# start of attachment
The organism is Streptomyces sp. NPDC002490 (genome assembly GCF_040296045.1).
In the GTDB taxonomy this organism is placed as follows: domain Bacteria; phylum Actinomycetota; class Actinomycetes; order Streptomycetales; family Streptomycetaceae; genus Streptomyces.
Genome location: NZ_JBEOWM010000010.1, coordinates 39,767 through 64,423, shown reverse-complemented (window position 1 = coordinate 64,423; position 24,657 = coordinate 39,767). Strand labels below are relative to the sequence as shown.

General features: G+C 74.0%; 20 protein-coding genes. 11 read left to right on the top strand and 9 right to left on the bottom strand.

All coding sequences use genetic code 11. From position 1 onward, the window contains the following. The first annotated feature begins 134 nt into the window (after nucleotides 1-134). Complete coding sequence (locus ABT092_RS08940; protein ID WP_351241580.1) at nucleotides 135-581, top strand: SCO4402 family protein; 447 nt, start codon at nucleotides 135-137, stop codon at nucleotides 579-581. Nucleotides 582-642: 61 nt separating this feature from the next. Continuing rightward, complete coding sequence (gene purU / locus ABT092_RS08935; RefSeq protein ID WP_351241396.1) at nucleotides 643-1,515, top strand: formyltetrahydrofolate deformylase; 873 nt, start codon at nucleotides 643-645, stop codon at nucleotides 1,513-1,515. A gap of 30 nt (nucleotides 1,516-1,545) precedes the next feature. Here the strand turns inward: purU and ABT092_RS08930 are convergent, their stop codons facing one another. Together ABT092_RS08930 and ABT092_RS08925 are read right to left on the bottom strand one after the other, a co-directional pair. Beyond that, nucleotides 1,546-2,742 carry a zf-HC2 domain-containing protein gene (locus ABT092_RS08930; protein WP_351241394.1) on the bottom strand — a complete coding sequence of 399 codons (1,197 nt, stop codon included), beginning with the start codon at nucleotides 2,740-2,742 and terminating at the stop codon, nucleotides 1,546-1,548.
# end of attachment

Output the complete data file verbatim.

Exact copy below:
The organism is Streptomyces sp. NPDC002490 (genome assembly GCF_040296045.1).
In the GTDB taxonomy this organism is placed as follows: domain Bacteria; phylum Actinomycetota; class Actinomycetes; order Streptomycetales; family Streptomycetaceae; genus Streptomyces.
Genome location: NZ_JBEOWM010000010.1, coordinates 39,767 through 64,423, shown reverse-complemented (window position 1 = coordinate 64,423; position 24,657 = coordinate 39,767). Strand labels below are relative to the sequence as shown.

General features: G+C 74.0%; 20 protein-coding genes. 11 read left to right on the top strand and 9 right to left on the bottom strand.

All coding sequences use genetic code 11. From position 1 onward, the window contains the following. The first annotated feature begins 134 nt into the window (after nucleotides 1-134). Complete coding sequence (locus ABT092_RS08940; protein ID WP_351241580.1) at nucleotides 135-581, top strand: SCO4402 family protein; 447 nt, start codon at nucleotides 135-137, stop codon at nucleotides 579-581. Nucleotides 582-642: 61 nt separating this feature from the next. Continuing rightward, complete coding sequence (gene purU / locus ABT092_RS08935; RefSeq protein ID WP_351241396.1) at nucleotides 643-1,515, top strand: formyltetrahydrofolate deformylase; 873 nt, start codon at nucleotides 643-645, stop codon at nucleotides 1,513-1,515. A gap of 30 nt (nucleotides 1,516-1,545) precedes the next feature. Here the strand turns inward: purU and ABT092_RS08930 are convergent, their stop codons facing one another. Together ABT092_RS08930 and ABT092_RS08925 are read right to left on the bottom strand one after the other, a co-directional pair. Beyond that, nucleotides 1,546-2,742 carry a zf-HC2 domain-containing protein gene (locus ABT092_RS08930; protein WP_351241394.1) on the bottom strand — a complete coding sequence of 399 codons (1,197 nt, stop codon included), beginning with the start codon at nucleotides 2,740-2,742 and terminating at the stop codon, nucleotides 1,546-1,548.